A brick, one-story building shaded by several trees sits on top of a hill, in front of a cloudy sky.
Kailey Broussard
Rolling Hills Country Club is considered by some longtime members to be the highest point in north Arlington. The club closed July 31, 2022, after nearly 70 years in town.

Last days of Rolling Hills

Wells and other former Rolling Hills members know their now defunct space will make for great homes. The spot is located close to Interstate 30 and along Cooper Street, making it a central spot in the city as well as the region.

The plans close the chapter on a nearly 70-year-old north Arlington institution that started as an idea for a family activity center.

“This is the way of life for a lot of people and has been for a long time. To see a place that they routinely go to for golf, social, whatever it may be, it’s going to be a change for all of us. It’s sad,” Wells says.

The clubhouse, which held ceremonial memorabilia from officials including former Gov. Rick Perry and former U.S. Sen. Kay Bailey Hutchison. The club was a four-year host of the Texas Women’s Open.

Romelle Hase organized events for Rolling Hills for over 40 years. In the last days of the club, she would go out for games a couple times a week, as well as hit the restaurant for tacos and Friday happy hour.

Sitting at a table near the entry, Hase recited names of regulars who sat nearby and employees carrying them drinks.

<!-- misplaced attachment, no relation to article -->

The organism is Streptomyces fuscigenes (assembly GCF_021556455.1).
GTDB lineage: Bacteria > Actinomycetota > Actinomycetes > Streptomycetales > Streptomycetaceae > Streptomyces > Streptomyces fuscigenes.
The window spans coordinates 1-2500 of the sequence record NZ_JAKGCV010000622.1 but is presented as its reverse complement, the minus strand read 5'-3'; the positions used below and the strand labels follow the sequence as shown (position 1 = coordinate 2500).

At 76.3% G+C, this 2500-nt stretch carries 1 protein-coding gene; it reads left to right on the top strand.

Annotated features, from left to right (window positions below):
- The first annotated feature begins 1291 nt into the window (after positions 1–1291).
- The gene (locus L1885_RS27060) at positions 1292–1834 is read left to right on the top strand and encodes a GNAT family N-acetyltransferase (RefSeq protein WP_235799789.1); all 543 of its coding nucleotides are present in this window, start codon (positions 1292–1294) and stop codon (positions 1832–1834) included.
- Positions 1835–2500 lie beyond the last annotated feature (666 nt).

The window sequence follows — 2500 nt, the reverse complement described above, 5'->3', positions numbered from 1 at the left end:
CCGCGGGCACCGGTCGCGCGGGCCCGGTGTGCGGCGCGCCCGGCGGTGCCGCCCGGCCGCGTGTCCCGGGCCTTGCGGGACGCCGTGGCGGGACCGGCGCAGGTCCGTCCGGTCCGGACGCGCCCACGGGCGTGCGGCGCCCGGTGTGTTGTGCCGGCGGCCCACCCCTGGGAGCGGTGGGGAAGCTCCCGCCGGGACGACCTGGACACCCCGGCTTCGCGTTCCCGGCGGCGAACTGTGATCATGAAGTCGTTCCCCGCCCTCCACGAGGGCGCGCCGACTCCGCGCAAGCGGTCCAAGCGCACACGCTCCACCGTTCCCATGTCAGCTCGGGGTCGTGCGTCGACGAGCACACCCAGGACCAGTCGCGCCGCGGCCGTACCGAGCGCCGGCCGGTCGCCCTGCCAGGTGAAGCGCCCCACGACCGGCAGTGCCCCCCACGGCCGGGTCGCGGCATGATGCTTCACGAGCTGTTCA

“I think people are trying to just get every bit of celebration they can,” Hase says.

Kailey Broussard
Romelle Hase holds a picture of her and other Rolling Hills Country Club members in the clubhouse dining room and bar area July 28, 2022. The country club closed three days later.

Hase organized club events for around 40 years, ranging from bluegrass shows to the Valentine’s Day sweetheart dance.

“We carried on and I would be carrying on forever if things worked out like that,” Hase says.

Nearby, former Texas Railroad Commissioner Michael Williams sat at the bar. A 27-year club member, Williams originally joined to relax with friends and learn how to play golf. He says he hasn’t played since 2008, but visited for lunch twice a week.

“Some people say that Rolling Hills is a bar with a big backyard,” Williams says. “What it really is, is a number of people with big ole’ hearts.”

Asked what he would say to future homeowners about the history of the space, Williams says he hopes the good times from more than half a century of games and outings spills over to its next chapter.

“I hope the good vibes from Rolling Hills sort of emanate into the homes that are going to be built out there,” Williams says.

Got a tip? Email Kailey Broussard at You can follow Kailey on Twitter @KaileyBroussard.

KERA News is made possible through the generosity of our members. If you find this reporting valuable, consider making a tax-deductible gift today. Thank you.

Kailey Broussard is a reporter for KERA and The Texas Newsroom through Report for America (RFA). Broussard covers the city of Arlington, with a focus on local and county government accountability.